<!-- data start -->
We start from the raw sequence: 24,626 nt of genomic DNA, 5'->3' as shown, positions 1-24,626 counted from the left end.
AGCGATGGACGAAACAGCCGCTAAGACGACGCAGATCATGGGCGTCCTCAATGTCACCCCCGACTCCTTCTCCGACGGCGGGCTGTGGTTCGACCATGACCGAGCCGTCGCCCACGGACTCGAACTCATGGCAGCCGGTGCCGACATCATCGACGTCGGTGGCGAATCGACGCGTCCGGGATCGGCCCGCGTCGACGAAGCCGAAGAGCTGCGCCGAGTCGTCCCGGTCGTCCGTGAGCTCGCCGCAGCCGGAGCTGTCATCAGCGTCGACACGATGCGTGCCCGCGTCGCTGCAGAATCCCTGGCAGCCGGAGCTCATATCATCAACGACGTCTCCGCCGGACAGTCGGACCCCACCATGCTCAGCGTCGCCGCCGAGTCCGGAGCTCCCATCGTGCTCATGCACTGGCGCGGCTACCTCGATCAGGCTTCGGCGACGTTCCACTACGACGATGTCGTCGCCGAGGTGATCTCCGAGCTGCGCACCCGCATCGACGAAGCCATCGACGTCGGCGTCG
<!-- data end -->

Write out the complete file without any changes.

We start from the raw sequence: 24,626 nt of genomic DNA, 5'->3' as shown, positions 1-24,626 counted from the left end.
AGCGATGGACGAAACAGCCGCTAAGACGACGCAGATCATGGGCGTCCTCAATGTCACCCCCGACTCCTTCTCCGACGGCGGGCTGTGGTTCGACCATGACCGAGCCGTCGCCCACGGACTCGAACTCATGGCAGCCGGTGCCGACATCATCGACGTCGGTGGCGAATCGACGCGTCCGGGATCGGCCCGCGTCGACGAAGCCGAAGAGCTGCGCCGAGTCGTCCCGGTCGTCCGTGAGCTCGCCGCAGCCGGAGCTGTCATCAGCGTCGACACGATGCGTGCCCGCGTCGCTGCAGAATCCCTGGCAGCCGGAGCTCATATCATCAACGACGTCTCCGCCGGACAGTCGGACCCCACCATGCTCAGCGTCGCCGCCGAGTCCGGAGCTCCCATCGTGCTCATGCACTGGCGCGGCTACCTCGATCAGGCTTCGGCGACGTTCCACTACGACGATGTCGTCGCCGAGGTGATCTCCGAGCTGCGCACCCGCATCGACGAAGCCATCGACGTCGGCGTCG